Eight out of 10 people wash their turkeys before cooking them, a survey finds - significantly increasing the risk of food poisoning.
Water alone cannot get rid of all germs
The Food Standards Agency (FSA) found women aged over 45 were the most likely offenders, with the North-East of England the worst black spot.
The FSA warns against washing meat because harmful bacteria can splash to worktops, dishes and utensils.
Germs that cause food poisoning can linger on surfaces for days.
On average, people eat Christmas dinner with six to seven other people
Men are more likely to carve, serve the drinks or relax while women are still the most likely to cook
About 58% of us buy fresh turkey, 26% buy a frozen one
This year we are likely to eat 15,000 tonnes of Brussels sprouts - equivalent in weight to 37 jumbo jets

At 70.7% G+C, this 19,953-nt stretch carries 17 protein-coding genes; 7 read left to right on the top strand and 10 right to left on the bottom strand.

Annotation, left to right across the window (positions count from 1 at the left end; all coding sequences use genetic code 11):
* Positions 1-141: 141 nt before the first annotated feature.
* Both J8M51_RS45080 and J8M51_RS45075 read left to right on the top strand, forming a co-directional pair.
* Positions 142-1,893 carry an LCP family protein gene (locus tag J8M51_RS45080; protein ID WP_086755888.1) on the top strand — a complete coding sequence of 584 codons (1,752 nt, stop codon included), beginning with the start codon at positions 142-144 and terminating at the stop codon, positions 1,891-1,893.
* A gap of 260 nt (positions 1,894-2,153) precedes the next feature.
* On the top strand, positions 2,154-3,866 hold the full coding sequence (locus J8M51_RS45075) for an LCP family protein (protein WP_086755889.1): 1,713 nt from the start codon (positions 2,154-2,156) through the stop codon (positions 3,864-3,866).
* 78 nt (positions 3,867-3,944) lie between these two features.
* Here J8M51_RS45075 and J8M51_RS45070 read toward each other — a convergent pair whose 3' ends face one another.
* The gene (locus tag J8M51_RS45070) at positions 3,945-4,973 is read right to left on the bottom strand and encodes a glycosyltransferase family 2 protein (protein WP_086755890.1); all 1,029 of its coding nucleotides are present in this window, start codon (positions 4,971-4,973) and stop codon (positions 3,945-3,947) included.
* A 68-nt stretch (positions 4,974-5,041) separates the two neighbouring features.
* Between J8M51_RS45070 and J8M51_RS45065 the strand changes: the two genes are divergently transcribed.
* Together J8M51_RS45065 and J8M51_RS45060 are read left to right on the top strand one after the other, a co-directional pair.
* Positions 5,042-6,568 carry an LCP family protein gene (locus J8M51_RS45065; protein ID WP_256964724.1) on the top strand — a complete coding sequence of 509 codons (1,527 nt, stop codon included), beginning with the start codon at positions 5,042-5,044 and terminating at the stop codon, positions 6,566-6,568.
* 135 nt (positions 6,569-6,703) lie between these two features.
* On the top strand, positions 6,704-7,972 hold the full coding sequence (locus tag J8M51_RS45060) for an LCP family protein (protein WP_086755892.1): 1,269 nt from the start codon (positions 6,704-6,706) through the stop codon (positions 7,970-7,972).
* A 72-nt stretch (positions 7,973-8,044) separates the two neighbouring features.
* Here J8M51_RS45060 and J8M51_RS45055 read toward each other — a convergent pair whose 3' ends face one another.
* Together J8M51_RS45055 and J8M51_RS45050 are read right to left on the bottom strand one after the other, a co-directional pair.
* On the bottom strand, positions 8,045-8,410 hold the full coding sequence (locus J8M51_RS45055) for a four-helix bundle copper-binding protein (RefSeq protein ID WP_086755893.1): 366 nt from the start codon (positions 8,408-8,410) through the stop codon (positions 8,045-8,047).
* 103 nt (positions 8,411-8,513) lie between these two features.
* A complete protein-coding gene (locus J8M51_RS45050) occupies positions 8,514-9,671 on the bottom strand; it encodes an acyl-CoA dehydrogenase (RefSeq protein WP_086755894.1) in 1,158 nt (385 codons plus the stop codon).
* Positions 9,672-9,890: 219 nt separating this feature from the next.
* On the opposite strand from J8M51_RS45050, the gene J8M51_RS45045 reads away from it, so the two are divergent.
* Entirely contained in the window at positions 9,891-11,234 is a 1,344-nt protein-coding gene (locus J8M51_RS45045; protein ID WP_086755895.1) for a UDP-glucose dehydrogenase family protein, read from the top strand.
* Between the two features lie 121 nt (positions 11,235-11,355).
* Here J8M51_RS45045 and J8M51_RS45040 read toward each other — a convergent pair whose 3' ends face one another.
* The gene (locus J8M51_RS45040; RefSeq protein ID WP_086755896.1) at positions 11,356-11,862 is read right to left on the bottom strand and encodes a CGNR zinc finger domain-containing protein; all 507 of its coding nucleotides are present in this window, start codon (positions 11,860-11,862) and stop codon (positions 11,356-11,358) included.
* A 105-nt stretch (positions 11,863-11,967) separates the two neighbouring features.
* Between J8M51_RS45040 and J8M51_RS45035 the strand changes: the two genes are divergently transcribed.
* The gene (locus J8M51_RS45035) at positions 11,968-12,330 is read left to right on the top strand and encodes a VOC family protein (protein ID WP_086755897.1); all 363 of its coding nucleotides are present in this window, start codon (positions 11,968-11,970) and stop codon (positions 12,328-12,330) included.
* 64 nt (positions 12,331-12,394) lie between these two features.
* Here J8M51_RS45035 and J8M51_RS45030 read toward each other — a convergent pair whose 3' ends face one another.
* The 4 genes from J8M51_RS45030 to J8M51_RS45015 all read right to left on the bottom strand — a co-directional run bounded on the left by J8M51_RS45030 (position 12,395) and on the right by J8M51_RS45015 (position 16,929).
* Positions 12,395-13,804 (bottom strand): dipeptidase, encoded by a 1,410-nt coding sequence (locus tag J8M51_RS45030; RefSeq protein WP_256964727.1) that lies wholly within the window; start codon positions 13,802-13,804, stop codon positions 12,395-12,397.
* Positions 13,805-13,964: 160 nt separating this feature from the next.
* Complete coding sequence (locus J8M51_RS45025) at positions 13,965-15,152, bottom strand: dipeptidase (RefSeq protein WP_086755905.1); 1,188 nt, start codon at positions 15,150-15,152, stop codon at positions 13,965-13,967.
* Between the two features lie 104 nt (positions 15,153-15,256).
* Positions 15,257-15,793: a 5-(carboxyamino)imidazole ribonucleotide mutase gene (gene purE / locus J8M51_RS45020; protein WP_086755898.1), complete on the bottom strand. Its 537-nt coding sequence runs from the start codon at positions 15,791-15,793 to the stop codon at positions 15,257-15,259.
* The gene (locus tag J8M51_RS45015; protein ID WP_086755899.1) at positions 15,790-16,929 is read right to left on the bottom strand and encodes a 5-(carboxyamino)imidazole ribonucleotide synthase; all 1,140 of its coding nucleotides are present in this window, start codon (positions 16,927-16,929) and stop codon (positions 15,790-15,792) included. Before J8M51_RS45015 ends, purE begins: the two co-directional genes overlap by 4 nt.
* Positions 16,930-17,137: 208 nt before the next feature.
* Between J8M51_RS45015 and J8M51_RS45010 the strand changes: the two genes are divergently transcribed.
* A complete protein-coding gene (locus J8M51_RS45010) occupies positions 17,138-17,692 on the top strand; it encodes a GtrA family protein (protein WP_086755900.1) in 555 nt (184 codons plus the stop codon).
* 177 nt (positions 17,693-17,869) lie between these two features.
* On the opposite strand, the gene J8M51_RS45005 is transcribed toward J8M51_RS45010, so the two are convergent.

Judith Hilton, head of Microbiological Safety at the Food Standards Agency, said: "Most people think they know how to prepare the Christmas meal with their eyes shut.
"But we've found that there are still a couple of Christmas food safety clangers served up each year. Turkey washing seems to be the most common blunder."
Ms Hilton said it was not possible to wash off all potential disease-causing agents from meat using water - the only way to kill them was to cook the meat thoroughly.
"By washing your raw turkey, you're actually more likely to spread the germs than get rid of them," she said.
Results from the survey show that 17% of people are not sure how to tell when their turkey is cooked.
Although formal reported incidents are fairly low, 2% of people think they have suffered from festive food poisoning in the past 5 years.
To ensure that turkey is cooked properly, make sure it is piping hot all the way through, cut into the thickest part to check that none of the meat is pink, and if juices run out they should be clear. The temperature should reach 70C for a least two minutes during the cooking process.
More than 2,000 people took part in the survey.